Four Things To Do To Make Living in a Smaller Place Possible

Has anyone seen the show on HGTV called, Tiny House Hunters?  I love it.  The thought of living simply is very appealing.  The “houses”, for lack of a better word, are 150 square feet…give or take a few feet.  It all looks very fun and adventurous until I see the size of the closet, or lack there of.  One night the master bedroom closet was literally a kitchen cabinet.  Ummm…no.  I could live in a tiny house, as long as I had one relatively large closet.  Seeing these tiny houses reminds me of when Fred and I first got married, and we lived in a 3 bedroom, 2 bath house with about 1000 square feet.  Now, this doesn’t qualify as a tiny house, but, by American standards, it’s still pretty small. Even still, we were tickled to “own” it.

It was exactly what we needed.  The only issue we had with that little house was the situation with the closet.  You see, we just didn’t have much closet space. Granted, we had more than a kitchen cabinet, but seriously…who can keep all their earthly belongings in one cabinet??  Because of our limited space I kept most of my out of season clothes in the attic.  This worked well…in July and January, but in those transitional months I found myself in the attic some mornings trying to find the proper clothes to wear.  (Please note, if you are not from Tennessee you should know the saying about the weather in our state.  It goes like this,  “If you don’t like the weather, stick around.  It will change tomorrow.”  I think this is our state motto.  Ok, not really, but perhaps it should be.)

I have a small cleaning and organizing business called Household Helper.  (Yes, I really am one of those people that has a genuine love of cleaning and organizing.)  One of my friends that I work for has the cutest house.

Is that not the most quintessential slice of Americana?  It is 3 bedrooms, 2 baths and about 1000 square feet.  She and her husband, along with their 3 children live in this house.  Yes, you read that correctly…3 children.  How old are the children?  They are 5, 3, and one-and-a-half-ish.  When I go in this house I always looks around before I begin, because she is so crafty, creative, and innovative.  She is always changing things around and making it work for them.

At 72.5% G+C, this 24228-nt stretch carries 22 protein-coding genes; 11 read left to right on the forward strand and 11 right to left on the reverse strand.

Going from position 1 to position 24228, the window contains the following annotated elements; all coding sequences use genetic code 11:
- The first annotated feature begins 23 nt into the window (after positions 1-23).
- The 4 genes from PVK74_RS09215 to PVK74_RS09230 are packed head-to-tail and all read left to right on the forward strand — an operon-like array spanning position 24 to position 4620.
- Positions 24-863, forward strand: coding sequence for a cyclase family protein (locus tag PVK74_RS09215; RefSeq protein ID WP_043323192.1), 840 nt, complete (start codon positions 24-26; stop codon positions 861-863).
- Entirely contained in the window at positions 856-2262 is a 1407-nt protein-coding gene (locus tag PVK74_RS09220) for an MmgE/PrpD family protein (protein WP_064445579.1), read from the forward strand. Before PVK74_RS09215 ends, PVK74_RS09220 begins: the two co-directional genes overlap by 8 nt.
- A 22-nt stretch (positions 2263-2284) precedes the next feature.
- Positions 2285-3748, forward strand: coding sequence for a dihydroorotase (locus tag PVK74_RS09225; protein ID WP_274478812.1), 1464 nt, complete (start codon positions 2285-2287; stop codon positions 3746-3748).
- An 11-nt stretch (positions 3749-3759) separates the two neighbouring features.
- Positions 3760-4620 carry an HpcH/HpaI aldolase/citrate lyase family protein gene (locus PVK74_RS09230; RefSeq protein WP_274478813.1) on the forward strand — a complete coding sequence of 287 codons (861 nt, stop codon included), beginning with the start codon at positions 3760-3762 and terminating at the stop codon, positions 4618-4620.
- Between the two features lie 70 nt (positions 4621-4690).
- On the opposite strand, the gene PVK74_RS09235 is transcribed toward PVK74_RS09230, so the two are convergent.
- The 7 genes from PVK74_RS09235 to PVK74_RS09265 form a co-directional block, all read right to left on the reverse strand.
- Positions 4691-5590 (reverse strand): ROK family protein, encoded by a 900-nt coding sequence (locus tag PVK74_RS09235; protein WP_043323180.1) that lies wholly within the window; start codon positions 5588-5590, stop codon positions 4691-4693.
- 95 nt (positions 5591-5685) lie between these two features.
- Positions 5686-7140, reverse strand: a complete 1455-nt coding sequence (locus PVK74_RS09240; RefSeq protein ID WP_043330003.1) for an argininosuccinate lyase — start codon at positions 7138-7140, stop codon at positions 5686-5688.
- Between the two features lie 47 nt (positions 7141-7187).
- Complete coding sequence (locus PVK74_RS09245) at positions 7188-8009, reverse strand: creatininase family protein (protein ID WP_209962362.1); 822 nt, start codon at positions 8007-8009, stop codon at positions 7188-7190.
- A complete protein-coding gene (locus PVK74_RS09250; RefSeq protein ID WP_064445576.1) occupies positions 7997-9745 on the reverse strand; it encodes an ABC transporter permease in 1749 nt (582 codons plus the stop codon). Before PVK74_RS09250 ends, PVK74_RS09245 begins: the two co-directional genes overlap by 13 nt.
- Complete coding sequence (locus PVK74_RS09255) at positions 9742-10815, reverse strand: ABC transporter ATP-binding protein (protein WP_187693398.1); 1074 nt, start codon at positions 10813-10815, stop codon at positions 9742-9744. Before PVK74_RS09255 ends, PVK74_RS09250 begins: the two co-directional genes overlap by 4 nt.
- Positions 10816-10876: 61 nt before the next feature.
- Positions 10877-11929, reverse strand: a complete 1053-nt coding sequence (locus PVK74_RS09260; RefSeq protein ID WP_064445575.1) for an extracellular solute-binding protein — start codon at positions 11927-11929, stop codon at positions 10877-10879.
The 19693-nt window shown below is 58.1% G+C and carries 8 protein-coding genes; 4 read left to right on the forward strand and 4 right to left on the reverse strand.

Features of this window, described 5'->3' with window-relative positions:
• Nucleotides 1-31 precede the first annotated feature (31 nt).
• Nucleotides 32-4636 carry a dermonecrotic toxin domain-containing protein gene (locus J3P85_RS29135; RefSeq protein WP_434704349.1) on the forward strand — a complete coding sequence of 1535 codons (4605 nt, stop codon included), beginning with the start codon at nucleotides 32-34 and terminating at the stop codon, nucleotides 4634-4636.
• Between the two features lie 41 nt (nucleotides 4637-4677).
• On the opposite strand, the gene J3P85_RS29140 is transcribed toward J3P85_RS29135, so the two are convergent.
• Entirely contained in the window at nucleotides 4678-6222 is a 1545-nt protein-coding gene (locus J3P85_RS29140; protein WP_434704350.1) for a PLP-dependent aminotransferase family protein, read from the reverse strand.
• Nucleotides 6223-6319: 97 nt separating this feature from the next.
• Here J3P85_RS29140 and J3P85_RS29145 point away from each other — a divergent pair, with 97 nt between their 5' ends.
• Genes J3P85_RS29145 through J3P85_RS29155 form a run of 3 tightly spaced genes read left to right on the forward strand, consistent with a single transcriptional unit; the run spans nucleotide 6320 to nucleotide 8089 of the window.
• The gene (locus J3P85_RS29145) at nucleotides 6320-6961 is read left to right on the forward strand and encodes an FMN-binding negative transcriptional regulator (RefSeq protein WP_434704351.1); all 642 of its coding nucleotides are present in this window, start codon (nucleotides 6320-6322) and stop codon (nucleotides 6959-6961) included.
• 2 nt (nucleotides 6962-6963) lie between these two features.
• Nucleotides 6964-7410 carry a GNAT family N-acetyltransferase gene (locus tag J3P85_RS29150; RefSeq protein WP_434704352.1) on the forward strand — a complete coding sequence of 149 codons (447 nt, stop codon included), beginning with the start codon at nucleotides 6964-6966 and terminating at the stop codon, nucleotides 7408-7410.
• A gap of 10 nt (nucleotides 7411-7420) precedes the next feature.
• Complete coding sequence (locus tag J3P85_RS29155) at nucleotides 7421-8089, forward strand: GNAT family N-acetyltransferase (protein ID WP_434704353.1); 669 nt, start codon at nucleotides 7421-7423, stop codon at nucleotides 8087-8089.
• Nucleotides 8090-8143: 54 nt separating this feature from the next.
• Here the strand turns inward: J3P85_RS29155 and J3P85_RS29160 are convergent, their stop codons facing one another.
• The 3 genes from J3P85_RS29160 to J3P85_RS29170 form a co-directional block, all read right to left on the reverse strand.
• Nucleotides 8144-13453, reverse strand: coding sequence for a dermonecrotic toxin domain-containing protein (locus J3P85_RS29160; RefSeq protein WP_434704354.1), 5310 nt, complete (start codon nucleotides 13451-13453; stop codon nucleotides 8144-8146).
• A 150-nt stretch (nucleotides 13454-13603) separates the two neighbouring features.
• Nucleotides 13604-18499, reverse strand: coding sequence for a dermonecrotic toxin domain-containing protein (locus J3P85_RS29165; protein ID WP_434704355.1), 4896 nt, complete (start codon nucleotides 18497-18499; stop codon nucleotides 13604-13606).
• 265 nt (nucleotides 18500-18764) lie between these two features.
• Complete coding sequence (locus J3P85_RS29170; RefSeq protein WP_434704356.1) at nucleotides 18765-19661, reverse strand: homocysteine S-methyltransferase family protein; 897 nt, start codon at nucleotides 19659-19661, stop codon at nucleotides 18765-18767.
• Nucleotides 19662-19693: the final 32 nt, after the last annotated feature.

Here are four ways I’ve observed that she makes this space work for her family:

1.Move around furniture to make it work for you.

What worked best one month may not be the best solution for the next month.  This shelf used to be in her living room.  It held random toys and books.  It was nice in the living room.  But when she put it in her kitchen it became a command center, of sorts.  She keeps the kiddos’ clothes for the week in each little cubby.  They are even labeled with names.  One the top she has diapers and wipes…one always wants/needs these to be on hand, right?  And she has a basket for school papers and folders.  This is helpful, because it’s close to the back door where they load and unload.

2.  Find alternative solutions for tight spots.  

On the side of her bed she really needed a night stand, just big enough for a book and a lamp, but there wasn’t room for a traditional one.  They went to Lowe’s, bought a board and mounted it with brackets.  Voila.  Works perfectly.   She told me the entire project was around $10.

In her hallway she put up nails and some rope.  It became the perfect spot for papers and drawings that her kids give to her.  Having one spot to hang them all minimizes clutter all over the house.  It doesn’t get much simpler than this, but it’s right on the verge of genius.

3.  Be sure your furniture is not too big and/or bulky.  

Her boys share a room.  Their mattress and box springs are just on the floor.  Having a bed frame and bed would take up valuable space.

In the master bedroom, her bed only has a frame and then a headboard.  This gives more room at the foot of the bed.  Her husband made this headboard out of fence post slats and then she distressed them.  I’m telling you, the level of her creativity knows no bounds.


4. Find storage space in unlikely locations.  

Around two of the bedrooms there are shelves about 12 inches from the ceiling.  It does not look junky.  She has it all placed neatly.  You know, every house has “stuff” that you need to keep, but there’s never a good spot for it: photo albums, tax papers, books that you’ve read, trophies, stuffed animals etc. This space is perfect for that “stuff.”

This little bookshelf is at the end of a hallway.  It’s not in the way.  It fits perfectly.  It holds just enough books for all three kiddos to have something on that shelf.


The common theme of this house is that she’s always thinking, always working.  They make this work for them.  Hopefully, she doesn’t have to climb into the attic for out of season clothes like I did.  Ha!  (It makes for good memories though.  I wouldn’t trade those days for anything!)  And I know she has more than a kitchen cabinet for closet storage!  Thank goodness.

What about you?  Do you live in a smaller house?  Could you live in a tiny house? How would you make it work?  How would you make it work? Does my friend not have some of the best ideas!?!





I’m a writer, new mom and foodie. I love sharing what I know while making others feel beautiful. On this blog, I share my healthy lifestyle, simple meals, fitness tips and experiences.

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Kara Bout It